Washington Cardinal Wilton D. Gregory delivers a Zoom address Feb. 3 on “Race and the Catholic Church” during a Black History Month event. CNS screen grab/Richard Szczepanowski

Reject racism, live how Creator intended: cardinal

By  Richard Szczepanowski, Catholic News Service
  • February 9, 2022

WASHINGTON -- People must “reject all forms of racism, bigotry and injustice” and recognize “we are each made by God and are deserving of respect and dignity because of just that,” said Washington Cardinal Wilton D. Gregory.

Only then will mankind “live the way we were intended to live by the Creator,” he said in a Black History Month address.

“We each are called to reach beyond ourselves — that which is comfortable and familiar. As a human family, we are to be a good neighbour to one another,” Gregory said. “This is the only way to bring about true justice for all American and global citizens.”

When Pope Francis appointed Gregory as Washington’s new archbishop in April 2019 and he was installed the next month, he became the archdiocese’s first African American archbishop. When he was made a cardinal Nov. 28, 2020, he became the nation’s first Black cardinal.

He spoke on “Race and the Catholic Church” for an event sponsored by the St. Thomas More Catholic Community at Yale University, delivered via Zoom because of the ongoing pandemic.

“I wish we were together in-person,” he said, because “I believe conversations about race are best had in-person so we can encounter one another as sisters and brothers created in the image and likeness of the Lord, the Creator of the human family.”

Lamenting that “racism, intolerance and discrimination come in a variety of forms — both overt and covert,” Gregory noted that when the faithful are open to racial diversity, “they see the inherent beauty of God’s creation in the mosaic of skin tones, facial expressions, cultures and ethnicities.”

He pointed out that “some of the very first Catholics (in the United States) included free Black Catholics, who arrived from Protestant England on the Eastern shores of Maryland in 1634,” but yet “in the Catholic Church, we do not have a story of unity or history of mutual respect.”

“We are a Church and a nation of immigrants who willingly or unwillingly fled to or were brought to these shores — some in chains and in bondage,” he said.

“Racism is sometimes seen as America’s original sin,” he continued, “and the reality of America’s original sin has denied or limited many African Americans from living out their calling to become full members of the Catholic Church as priests or religious and certainly, to fully attend or teach in higher education.”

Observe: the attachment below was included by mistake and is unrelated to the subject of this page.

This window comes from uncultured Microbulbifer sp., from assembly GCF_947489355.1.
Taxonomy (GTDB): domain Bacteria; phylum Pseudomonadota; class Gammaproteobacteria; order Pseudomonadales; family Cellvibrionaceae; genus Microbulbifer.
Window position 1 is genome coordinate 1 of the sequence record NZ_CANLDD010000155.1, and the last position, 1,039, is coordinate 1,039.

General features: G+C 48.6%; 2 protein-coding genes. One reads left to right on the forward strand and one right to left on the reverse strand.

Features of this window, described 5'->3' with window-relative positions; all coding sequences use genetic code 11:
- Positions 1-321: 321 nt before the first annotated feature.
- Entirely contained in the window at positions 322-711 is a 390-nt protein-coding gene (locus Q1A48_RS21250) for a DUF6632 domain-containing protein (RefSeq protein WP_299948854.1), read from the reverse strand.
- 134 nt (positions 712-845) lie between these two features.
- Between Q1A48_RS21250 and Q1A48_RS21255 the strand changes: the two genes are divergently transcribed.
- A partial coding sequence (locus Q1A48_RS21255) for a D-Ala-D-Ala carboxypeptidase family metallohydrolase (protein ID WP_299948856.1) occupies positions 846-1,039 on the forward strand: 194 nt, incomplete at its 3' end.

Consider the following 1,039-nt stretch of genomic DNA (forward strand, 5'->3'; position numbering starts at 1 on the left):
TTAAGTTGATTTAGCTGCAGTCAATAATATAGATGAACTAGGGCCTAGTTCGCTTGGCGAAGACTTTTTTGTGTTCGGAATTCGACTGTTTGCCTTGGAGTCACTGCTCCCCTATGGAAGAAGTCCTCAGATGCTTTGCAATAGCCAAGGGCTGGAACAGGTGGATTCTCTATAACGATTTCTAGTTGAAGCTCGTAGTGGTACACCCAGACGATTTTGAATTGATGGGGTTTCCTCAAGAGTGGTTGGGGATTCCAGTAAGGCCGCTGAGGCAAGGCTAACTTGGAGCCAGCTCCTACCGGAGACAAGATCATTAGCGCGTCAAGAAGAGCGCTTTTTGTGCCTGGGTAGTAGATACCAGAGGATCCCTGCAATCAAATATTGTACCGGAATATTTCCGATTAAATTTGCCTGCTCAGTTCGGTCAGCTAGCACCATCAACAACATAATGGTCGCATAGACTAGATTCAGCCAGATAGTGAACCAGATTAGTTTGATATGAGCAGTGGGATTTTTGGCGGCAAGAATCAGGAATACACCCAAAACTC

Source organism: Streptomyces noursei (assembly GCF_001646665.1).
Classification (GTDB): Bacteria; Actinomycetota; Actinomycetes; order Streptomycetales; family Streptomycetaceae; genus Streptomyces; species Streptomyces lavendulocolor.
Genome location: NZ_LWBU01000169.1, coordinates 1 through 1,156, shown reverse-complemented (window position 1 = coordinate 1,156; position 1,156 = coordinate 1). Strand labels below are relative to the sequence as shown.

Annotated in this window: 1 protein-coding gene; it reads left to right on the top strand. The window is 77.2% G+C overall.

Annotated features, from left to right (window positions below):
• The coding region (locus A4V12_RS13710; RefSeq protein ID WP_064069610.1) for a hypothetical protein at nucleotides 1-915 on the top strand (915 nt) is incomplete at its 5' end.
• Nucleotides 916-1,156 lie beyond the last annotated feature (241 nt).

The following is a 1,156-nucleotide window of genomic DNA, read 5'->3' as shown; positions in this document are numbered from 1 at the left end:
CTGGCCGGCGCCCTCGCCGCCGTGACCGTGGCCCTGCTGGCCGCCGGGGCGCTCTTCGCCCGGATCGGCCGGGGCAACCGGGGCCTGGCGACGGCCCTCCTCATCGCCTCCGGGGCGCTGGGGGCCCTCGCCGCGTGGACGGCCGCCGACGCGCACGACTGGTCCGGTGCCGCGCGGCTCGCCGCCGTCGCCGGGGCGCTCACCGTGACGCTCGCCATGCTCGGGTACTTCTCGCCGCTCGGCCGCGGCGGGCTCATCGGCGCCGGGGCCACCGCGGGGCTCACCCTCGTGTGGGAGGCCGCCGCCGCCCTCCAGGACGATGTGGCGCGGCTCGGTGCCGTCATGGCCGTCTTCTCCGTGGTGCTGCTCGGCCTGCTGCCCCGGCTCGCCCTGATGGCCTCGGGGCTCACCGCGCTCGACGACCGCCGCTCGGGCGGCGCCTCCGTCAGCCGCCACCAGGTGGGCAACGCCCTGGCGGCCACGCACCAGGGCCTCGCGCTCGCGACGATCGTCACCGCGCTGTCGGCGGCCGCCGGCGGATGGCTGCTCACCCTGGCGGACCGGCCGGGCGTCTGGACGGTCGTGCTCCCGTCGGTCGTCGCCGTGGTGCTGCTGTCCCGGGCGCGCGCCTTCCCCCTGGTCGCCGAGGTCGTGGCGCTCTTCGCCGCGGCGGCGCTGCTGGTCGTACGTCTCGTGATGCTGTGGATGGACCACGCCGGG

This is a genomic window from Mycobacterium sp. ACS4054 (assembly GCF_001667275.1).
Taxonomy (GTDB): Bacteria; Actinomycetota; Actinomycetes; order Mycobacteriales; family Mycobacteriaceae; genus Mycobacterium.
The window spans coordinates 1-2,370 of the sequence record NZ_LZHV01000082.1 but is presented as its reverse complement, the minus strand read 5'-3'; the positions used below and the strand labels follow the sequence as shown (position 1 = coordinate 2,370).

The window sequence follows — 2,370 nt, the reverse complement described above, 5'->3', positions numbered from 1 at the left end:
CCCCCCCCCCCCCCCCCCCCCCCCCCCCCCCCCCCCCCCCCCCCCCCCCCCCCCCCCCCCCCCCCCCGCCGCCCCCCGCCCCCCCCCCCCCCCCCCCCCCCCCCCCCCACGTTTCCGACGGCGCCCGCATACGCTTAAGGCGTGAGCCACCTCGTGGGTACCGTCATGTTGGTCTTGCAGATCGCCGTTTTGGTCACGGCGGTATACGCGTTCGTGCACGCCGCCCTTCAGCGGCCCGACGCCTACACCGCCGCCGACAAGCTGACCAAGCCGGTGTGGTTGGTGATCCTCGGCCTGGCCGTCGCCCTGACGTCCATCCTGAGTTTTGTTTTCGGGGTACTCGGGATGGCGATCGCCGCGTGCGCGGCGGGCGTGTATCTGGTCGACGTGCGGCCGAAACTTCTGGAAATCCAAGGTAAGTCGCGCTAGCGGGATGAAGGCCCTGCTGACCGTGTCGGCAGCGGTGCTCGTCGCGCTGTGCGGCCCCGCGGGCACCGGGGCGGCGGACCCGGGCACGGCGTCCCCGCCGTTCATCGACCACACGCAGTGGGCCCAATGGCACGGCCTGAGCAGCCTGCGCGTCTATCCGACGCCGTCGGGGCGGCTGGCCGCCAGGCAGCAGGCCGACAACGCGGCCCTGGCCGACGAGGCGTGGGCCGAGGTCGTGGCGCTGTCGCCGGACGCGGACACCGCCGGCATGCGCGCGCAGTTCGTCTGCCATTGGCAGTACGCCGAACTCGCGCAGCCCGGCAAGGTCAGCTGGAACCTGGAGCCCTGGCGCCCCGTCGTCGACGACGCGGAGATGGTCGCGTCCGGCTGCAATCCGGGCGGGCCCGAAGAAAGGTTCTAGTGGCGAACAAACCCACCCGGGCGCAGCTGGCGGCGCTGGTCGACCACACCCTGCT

Acknowledging “polarization both inside the Catholic Church and in our wider society,” Gregory said society is “experiencing a generally accepted, pervasive negative brashness.”

“There is often acceptance of openly, unapologetic racist language, hostility and consistently uncivil behaviour,” he said. “Civility is no longer a treasured American virtue we agree to live by. Civility does not come naturally to any of us, but it is a quality that can be cultivated. Civility, charity and service are needed in order for us to successfully work toward common ground that benefits all.”

During Black History Month, observed in February, and every month, he said, “we must work hard to practice civility in our challenging discussions about race and every other issue that touches our families and our communities.”

“The mission of the Catholic Church is to serve all of God’s children regardless of their ethnicity, culture, immigration status, race or religion,” he added.

Gregory spoke of how the Church can reconcile its past of racism, colonialism and slave ownership.

“We must admit our involvement and admit the sins we have shared in, maybe not personally, but we inherit the legacies that that sin has left in its wake,” he said.

“I am very, very proud of the Jesuits in the United States as they are coming to an acceptance and an understanding of their awful selling of slaves to keep Georgetown University and perhaps other Jesuit institutions afloat. They are expressing a contrition and a desire to do what is right. Reconciliation and retribution are very difficult, but they (the Jesuits) are willing to walk that path.”

With the Church currently hosting listening sessions on synodality in preparation for the October 2023 world Synod of bishops, the cardinal said now is the time “for us talk to one another and to listen to one another.”

Please support The Catholic Register

Unlike many media companies, The Catholic Register has never charged readers for access to the news and information on our website. We want to keep our award-winning journalism as widely available as possible. But we need your help.

For more than 125 years, The Register has been a trusted source of faith-based journalism. By making even a small donation you help ensure our future as an important voice in the Catholic Church. If you support the mission of Catholic journalism, please donate today. Thank you.